The Associated Press
A consultant’s survey of higher education employees’ salaries in West Virginia that was to be used to set new pay schedules is incomplete and unusable, a West Virginia Higher Education Policy Commission spokeswoman said.
The commission hired Minneapolis-based Fox Lawson & Associates to conduct the survey of salaries for college and university classified and non-classified employees and faculty. A 2011 state law, Senate Bill 330, requires the commission to update the salary structure, which has not been updated since 2001.
Fox Lawson provided salary surveys for 98 classified positions and also two- and four-year faculty that “are not usable because Fox Lawson did not create unique peer groups for each of our institutions as required by SB 330,” Commission spokeswoman Jessica Tice told the Sunday News-Register.
“The faculty salary data Fox Lawson has produced does not differentiate between, for example, (West Virginia University’s) peers and any other West Virginia school’s peers,” Tice told the newspaper. “The need to create unique peer groups for each of our institutions was an explicit element of the contract. Without the ability to distinguish between the faculty and nonclassified salaries paid to the statutory peers for each of West Virginia’s separate higher education institutions — as opposed to salaries paid by an amalgam of all of the public higher education institutions in West Virginia — the information Fox Lawson provided simply does not satisfy the requirements of SB 330.”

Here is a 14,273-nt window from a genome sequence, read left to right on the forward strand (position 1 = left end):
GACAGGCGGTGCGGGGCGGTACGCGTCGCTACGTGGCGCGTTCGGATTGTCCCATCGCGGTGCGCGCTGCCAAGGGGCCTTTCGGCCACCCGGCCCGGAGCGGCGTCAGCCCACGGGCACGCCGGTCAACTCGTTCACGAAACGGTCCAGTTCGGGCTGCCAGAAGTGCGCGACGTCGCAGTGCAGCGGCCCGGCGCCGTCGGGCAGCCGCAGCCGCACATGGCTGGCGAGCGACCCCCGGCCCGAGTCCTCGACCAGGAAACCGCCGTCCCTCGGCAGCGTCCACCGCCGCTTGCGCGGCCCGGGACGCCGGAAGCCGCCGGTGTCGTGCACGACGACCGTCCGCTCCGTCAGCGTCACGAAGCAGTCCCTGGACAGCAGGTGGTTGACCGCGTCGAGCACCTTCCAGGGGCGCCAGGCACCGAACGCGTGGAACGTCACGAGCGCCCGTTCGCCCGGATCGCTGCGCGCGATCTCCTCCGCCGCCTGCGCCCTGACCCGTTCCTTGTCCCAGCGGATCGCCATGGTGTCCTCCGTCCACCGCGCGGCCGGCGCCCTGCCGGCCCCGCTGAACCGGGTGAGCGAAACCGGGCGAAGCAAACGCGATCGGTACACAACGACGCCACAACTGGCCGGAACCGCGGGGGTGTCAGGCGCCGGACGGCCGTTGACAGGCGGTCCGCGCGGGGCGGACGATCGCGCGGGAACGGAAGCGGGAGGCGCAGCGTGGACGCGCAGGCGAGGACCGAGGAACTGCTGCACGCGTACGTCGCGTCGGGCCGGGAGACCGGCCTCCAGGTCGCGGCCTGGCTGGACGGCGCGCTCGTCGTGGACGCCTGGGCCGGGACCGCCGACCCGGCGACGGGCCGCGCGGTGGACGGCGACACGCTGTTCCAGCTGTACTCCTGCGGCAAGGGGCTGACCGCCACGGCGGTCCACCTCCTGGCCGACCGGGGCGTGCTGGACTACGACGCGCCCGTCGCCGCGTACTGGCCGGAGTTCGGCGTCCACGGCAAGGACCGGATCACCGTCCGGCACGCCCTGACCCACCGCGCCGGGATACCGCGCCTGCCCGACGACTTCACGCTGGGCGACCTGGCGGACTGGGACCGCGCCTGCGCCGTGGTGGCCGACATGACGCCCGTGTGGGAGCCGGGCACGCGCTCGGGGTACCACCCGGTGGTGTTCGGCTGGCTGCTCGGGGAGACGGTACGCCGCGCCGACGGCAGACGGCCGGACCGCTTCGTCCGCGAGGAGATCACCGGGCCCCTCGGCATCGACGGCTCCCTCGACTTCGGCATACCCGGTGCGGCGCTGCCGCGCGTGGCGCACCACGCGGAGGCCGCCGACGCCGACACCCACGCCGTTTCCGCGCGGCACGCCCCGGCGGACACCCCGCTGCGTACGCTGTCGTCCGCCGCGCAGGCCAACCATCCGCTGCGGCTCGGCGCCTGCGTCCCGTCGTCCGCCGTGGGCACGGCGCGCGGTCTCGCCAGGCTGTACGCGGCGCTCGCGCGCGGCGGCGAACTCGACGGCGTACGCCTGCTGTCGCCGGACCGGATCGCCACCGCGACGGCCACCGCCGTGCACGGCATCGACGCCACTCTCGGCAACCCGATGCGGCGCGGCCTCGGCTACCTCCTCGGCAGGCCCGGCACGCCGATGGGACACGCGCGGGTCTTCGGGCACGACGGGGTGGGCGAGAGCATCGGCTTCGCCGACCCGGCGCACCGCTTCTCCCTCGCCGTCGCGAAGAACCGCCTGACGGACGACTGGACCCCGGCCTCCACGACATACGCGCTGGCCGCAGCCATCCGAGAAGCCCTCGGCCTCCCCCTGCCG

An after-hours call to Fox Lawson’s Minneapolis office wasn’t immediately returned Sunday.
“Other elements of the report are incomplete as well,” Tice said. “As a result, (human resources) staff at the commission are working with the classified portion of the survey results provided to determine whether the 98 ... positions selected by Fox Lawson are appropriate to establish a new classified salary schedule.”
The commission has hired another consultant, Mercer Consulting, to assist in revising Fox Lawson’s classified data.
“... We are working with Mercer Consulting in an effort to have them review and to assess the results of Fox Lawson’s work to determine whether it meets established professional standards and methodologies. In addition, we are hoping Mercer will be able ... to update the classified salary survey numbers to 2013 figures since Fox Lawson’s work is based on 2012 data,” she said. “With updated, validated classified salary data, we will be in a position to revise the classified salary schedule.”
Fox Lawson has been paid almost $200,000 for the salary survey to date, she said.
“There are three primary components to SB 330: compensation, HR studies and reporting,” she said. “The compensation elements of SB 330 are likely to take the longest to implement because they require that we engage an outside consultant to conduct the market studies. The HR studies element of SB 330 is ongoing. Some studies required by the law, such as how to treat grant-funded employees, may require legislative action before any recommendations can be implemented. Finally, the reporting requirements of SB 330 are recurring in nature and will be a permanent part of the HR duties of the commission.”
Roy Nutter, a professor at West Virginia University, opposes the law and its implementation. He said employees from all three classifications, along with human resources representatives, have been working hard to shed light on the matter.
“It appears we are making some progress in raising the caution flags here,” he said in reference to the report.